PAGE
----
Tag Archives: USA Today

Rose Mallinger, 97, was the eldest of the 11 members of Pittsburgh’s Conservative congregation killed in the worst anti-Semitic attack in US history

On October 27th,eleven of my people were killed while attending Saturday morning synagogue services at Pittsburgh's Tree of Life Synagogue. The synagogue is affiliated with the Conservative Jewish Movement centered at the Jewish Theological Seminary at 125th Street in New York City.

When my mother Dr. Miriam P. Schmereler was 67, she  received her doctorate in Hebrew letters from the Jewish Theological Seminary. 

Words fail in my grief and that of my people as a consequence of this the worst anti-Semitic act in U.S. history. What follows is the obituary that appeared in USA Today for Rose Mallinger, the eldest of the eleven women and men killed because they were Jewish and because as Jews our obligation to assist refugees made Pittsburgh's synagogue a target because of its support for HIAS [Hebrew Immigrant Aid Society], the organization that helped settle my father Isadore, his parents and sister before World War I who fled pogroms in Russia.
The corpses of the Jews killed during the 1906 pogrom of Bialystok are laid down in the yard of the Jewish hospital

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Synagogue shooting: Crowds mourn Rose Mallinger, 97, in the last funeral of 11 victims

, USA TODAYPublished 2:01 p.m. ET Nov. 2, 2018 | Updated 2:56 p.m. ET Nov. 2, 2018

Hundreds of mourners had to be turned away Friday at the funeral for 97-year-old Rose Mallinger as family, friends and community members turned out to pay their last respects to the oldest victim of the Pittsburgh synagogue massacre and the last of the 11 to be laid to rest.

Despite gray, blustery weather, long lines formed early outside Rodef Shalom Temple where the services were held because the Tree of Life synagogue, the site of the shootings Saturday, has not reopened.

It was hardly surprising that Mallinger found herself at the synagogue in Pittsburgh’s Squirrel Hill community on that fateful day when an armed man, spewing anti-Semitic epithets, opened fire.

Mallinger, who once served as school secretary at Tree of Life, was a fixture there for 60 years, regularly attending worship services with her family.

The synagogue was the “center of her very active life,” her family said in a statement. “Her involvement with the synagogue went beyond the Jewish religion. … It was her place to be social, to be active and to meet family and friends.”

“She retained her sharp wit, humor and intelligence until the very last day,” the family statement said. “She did everything she wanted to do in her life.”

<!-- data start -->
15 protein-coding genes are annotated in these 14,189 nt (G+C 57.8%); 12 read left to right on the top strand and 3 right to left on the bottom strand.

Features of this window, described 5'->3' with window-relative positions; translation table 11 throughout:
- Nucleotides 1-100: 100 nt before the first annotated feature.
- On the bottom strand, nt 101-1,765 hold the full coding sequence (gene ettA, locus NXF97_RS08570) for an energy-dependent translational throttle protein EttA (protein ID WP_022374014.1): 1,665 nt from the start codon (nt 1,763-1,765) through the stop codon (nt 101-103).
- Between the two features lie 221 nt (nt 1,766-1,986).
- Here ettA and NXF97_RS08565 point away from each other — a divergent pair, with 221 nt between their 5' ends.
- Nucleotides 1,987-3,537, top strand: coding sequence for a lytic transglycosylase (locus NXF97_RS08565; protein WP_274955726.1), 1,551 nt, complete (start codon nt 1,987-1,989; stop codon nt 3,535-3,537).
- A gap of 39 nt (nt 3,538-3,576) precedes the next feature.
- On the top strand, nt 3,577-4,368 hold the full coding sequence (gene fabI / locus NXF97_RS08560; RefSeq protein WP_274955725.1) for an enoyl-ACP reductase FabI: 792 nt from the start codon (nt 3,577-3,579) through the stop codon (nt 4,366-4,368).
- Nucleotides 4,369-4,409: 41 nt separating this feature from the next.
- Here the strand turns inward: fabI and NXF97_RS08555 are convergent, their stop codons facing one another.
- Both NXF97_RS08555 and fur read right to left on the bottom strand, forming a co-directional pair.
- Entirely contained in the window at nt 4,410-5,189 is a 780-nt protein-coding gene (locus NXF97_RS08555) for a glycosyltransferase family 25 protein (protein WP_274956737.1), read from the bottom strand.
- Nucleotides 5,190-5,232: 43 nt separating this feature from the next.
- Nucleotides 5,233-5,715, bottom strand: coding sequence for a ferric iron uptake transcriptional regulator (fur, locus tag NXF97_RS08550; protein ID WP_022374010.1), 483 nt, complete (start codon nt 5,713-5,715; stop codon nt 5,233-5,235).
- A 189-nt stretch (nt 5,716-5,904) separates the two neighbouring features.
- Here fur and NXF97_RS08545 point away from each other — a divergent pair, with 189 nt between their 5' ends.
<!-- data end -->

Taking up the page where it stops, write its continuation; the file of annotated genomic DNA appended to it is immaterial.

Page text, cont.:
Mallinger was one of six siblings, had three children, five grandchildren and one great-grandchild.

“It’s surreal to be here because you never think of losing someone who is 97 years old to gun violence,” said Michele Organist, a friend of both Rose and her 61-year-old daughter, Andrea Wedner, who was injured in the shooting.

“I’ve known Rose a long time and it was always going to be that she was so vibrant and bright and sharp-witted that she would live past 100,” said Organist. “You knew something was going to take her eventually, but it wasn’t going to be gun violence.”

Elizabeth Murphy of Sewickley said Andrea Wedner was her dental hygienist. Murphy emerged from the visitation for Wedner’s mother, Rose, with lines of mascara running down her face.

“I moved to Pittsburgh 22 years ago from Boston thinking I came from a strong Jewish community and the Pittsburgh community has been amazingly tight,” she said. “I felt integrated in just a few years and I felt like I needed to be here with my people.”

It was not immediately clear if Wedner was unable to attend the services. The University of Pittsburgh Medical Center, without naming the patient, said a 61-year-old woman fitting her description remained in stable condition at the hospital.

UPMC said on Friday that the two most seriously injured victims had been moved out of the intensive care unit. Hospital officials say a 70-year-old man has been upgraded from critical to stable condition. A 40-year-old police officer remains in stable condition.

The officer was previously identified as Timothy Matson, who suffered multiple gunshot wounds. The wounded congregant is Daniel Leger, a nurse and hospital chaplain.

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How a 10 cent increase in the minimum wage put me on page one of the Centre Daily Times

Note: Sunday, September 9, 2012, State College, PA 5:57 PM, EDT.  My friend Philip Moery is fond of quoting William Faulkner’s observation, “The past is never dead.  It’s not even the past.” This observation became trenchant yesterday when I received a post from Scott W., who, like me, is a member of a lively discussion group on politics. Scott W. sent group members an article for comment entitled, “Why the Minimum Wage Doesn’t Explain Stagnant Wages.”

As it turns out, I have a part-time job at Penn State‘s virtual reality laboratory for the construction industry where I am paid a minimum wage out of funds provided by Experience Works,  a U.S. Department of Labor program for disabled and elderly individuals.

As my sister Sarah Schmerler points out, brevity is not my strong suit. I will delay additional comments on  the subject until you have the opportunity to read the story which appeared on page one–indeed the event taking place on a slow July news day, it was not only an above-the-fold front page story, it was the lead story in the Centre Daily Times published in State College PA. The occasion was the increase in July 2009 to $7.25 cents an hour. Reporter Nick Malawskey asked me how I felt about earning an additional 10 cents an hour. Below is the story as published.

While interviewing me, I told Nick about that marvelous song, “7 1/2 cents” from the musical comedy The Pajama Game. The Pajama Game, which first appeared on Broadway in 1954 and became a Doris-Day-starring movie in 1957–a movie I vividly remember but understandably before Nick’s time. After the article appeared, I emailed Nick the MP3 of “7 1/2 cents” which I had purchased on iTunes, but sadly the Centre Daily Times’ email system limited the bandwidth of emails to reporters. What with one thing and another, Nick never had the opportunity to hear the song.